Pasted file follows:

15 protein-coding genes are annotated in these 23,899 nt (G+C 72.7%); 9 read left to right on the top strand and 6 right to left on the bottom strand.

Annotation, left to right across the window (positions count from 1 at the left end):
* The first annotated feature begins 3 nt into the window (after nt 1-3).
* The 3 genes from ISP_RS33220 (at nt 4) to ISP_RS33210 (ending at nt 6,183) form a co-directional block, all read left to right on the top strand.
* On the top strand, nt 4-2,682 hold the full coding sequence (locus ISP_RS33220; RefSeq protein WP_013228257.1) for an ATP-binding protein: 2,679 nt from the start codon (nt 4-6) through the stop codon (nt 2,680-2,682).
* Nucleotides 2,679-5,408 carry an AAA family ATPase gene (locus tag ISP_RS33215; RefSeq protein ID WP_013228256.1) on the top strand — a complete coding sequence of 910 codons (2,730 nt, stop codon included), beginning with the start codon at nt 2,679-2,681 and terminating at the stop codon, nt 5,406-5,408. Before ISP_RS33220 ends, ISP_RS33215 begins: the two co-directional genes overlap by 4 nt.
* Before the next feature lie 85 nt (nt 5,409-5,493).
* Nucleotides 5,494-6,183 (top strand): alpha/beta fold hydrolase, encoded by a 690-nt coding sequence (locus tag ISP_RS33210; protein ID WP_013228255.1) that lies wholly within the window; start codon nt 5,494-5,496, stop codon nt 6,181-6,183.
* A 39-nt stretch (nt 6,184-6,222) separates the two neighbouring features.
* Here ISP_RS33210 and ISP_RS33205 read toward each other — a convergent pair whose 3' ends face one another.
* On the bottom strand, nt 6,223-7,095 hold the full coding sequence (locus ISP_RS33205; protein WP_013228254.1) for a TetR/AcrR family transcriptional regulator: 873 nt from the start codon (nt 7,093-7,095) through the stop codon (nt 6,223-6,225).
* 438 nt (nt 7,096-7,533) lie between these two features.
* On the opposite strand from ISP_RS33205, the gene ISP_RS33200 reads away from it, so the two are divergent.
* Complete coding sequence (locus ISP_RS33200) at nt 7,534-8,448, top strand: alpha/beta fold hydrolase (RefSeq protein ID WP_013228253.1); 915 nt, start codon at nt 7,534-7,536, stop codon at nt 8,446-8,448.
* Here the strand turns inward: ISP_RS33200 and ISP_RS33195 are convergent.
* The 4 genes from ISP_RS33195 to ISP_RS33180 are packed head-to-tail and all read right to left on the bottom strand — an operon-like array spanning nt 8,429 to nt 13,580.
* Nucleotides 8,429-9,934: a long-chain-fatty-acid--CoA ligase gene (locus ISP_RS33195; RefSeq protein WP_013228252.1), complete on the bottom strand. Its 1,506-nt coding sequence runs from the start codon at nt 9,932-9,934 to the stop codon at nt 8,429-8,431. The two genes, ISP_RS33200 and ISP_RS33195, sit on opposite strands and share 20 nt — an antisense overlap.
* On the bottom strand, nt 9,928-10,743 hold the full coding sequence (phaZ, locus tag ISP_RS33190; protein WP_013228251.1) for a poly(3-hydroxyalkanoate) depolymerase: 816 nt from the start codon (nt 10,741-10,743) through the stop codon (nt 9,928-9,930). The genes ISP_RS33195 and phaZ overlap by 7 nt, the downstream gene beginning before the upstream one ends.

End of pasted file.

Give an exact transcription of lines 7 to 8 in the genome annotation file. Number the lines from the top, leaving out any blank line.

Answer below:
* Before the next feature lie 85 nt (nt 5,409-5,493).
* Nucleotides 5,494-6,183 (top strand): alpha/beta fold hydrolase, encoded by a 690-nt coding sequence (locus tag ISP_RS33210; protein ID WP_013228255.1) that lies wholly within the window; start codon nt 5,494-5,496, stop codon nt 6,181-6,183.